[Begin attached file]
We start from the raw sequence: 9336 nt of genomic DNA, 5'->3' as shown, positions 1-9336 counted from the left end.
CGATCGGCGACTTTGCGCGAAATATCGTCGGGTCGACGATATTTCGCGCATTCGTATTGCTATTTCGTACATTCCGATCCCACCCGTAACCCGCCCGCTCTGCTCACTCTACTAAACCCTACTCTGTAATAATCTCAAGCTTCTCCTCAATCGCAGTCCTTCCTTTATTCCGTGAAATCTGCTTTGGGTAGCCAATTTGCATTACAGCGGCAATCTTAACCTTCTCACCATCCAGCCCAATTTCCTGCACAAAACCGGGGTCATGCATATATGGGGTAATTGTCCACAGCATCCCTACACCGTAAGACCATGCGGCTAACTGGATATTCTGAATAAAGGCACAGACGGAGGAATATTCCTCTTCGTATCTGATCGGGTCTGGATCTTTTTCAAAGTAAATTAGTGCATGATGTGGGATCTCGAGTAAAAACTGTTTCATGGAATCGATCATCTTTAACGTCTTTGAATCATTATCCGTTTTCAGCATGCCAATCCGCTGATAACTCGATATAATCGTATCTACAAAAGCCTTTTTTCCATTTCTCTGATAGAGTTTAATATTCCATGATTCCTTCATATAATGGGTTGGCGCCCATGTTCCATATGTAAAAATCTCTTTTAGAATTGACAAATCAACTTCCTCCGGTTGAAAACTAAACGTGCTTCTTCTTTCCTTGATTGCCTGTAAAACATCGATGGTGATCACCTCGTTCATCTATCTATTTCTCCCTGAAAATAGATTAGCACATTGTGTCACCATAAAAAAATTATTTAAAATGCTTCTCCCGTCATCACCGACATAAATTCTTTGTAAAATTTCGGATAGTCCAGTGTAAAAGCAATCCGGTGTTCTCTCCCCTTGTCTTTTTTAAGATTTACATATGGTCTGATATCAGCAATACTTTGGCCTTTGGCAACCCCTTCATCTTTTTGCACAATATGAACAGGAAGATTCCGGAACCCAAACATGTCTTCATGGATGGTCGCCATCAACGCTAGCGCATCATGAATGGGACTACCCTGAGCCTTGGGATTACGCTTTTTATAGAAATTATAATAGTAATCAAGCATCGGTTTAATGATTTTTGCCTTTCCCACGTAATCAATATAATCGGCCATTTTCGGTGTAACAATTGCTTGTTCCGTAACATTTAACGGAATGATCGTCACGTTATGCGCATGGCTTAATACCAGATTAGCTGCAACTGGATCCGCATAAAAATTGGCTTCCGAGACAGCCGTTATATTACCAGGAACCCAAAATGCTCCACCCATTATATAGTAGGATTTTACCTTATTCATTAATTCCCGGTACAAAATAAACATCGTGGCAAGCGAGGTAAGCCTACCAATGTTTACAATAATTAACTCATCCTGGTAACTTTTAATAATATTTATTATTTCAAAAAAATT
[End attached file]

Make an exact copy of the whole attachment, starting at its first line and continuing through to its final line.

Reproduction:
We start from the raw sequence: 9336 nt of genomic DNA, 5'->3' as shown, positions 1-9336 counted from the left end.
CGATCGGCGACTTTGCGCGAAATATCGTCGGGTCGACGATATTTCGCGCATTCGTATTGCTATTTCGTACATTCCGATCCCACCCGTAACCCGCCCGCTCTGCTCACTCTACTAAACCCTACTCTGTAATAATCTCAAGCTTCTCCTCAATCGCAGTCCTTCCTTTATTCCGTGAAATCTGCTTTGGGTAGCCAATTTGCATTACAGCGGCAATCTTAACCTTCTCACCATCCAGCCCAATTTCCTGCACAAAACCGGGGTCATGCATATATGGGGTAATTGTCCACAGCATCCCTACACCGTAAGACCATGCGGCTAACTGGATATTCTGAATAAAGGCACAGACGGAGGAATATTCCTCTTCGTATCTGATCGGGTCTGGATCTTTTTCAAAGTAAATTAGTGCATGATGTGGGATCTCGAGTAAAAACTGTTTCATGGAATCGATCATCTTTAACGTCTTTGAATCATTATCCGTTTTCAGCATGCCAATCCGCTGATAACTCGATATAATCGTATCTACAAAAGCCTTTTTTCCATTTCTCTGATAGAGTTTAATATTCCATGATTCCTTCATATAATGGGTTGGCGCCCATGTTCCATATGTAAAAATCTCTTTTAGAATTGACAAATCAACTTCCTCCGGTTGAAAACTAAACGTGCTTCTTCTTTCCTTGATTGCCTGTAAAACATCGATGGTGATCACCTCGTTCATCTATCTATTTCTCCCTGAAAATAGATTAGCACATTGTGTCACCATAAAAAAATTATTTAAAATGCTTCTCCCGTCATCACCGACATAAATTCTTTGTAAAATTTCGGATAGTCCAGTGTAAAAGCAATCCGGTGTTCTCTCCCCTTGTCTTTTTTAAGATTTACATATGGTCTGATATCAGCAATACTTTGGCCTTTGGCAACCCCTTCATCTTTTTGCACAATATGAACAGGAAGATTCCGGAACCCAAACATGTCTTCATGGATGGTCGCCATCAACGCTAGCGCATCATGAATGGGACTACCCTGAGCCTTGGGATTACGCTTTTTATAGAAATTATAATAGTAATCAAGCATCGGTTTAATGATTTTTGCCTTTCCCACGTAATCAATATAATCGGCCATTTTCGGTGTAACAATTGCTTGTTCCGTAACATTTAACGGAATGATCGTCACGTTATGCGCATGGCTTAATACCAGATTAGCTGCAACTGGATCCGCATAAAAATTGGCTTCCGAGACAGCCGTTATATTACCAGGAACCCAAAATGCTCCACCCATTATATAGTAGGATTTTACCTTATTCATTAATTCCCGGTACAAAATAAACATCGTGGCAAGCGAGGTAAGCCTACCAATGTTTACAATAATTAACTCATCCTGGTAACTTTTAATAATATTTATTATTTCAAAAAAATT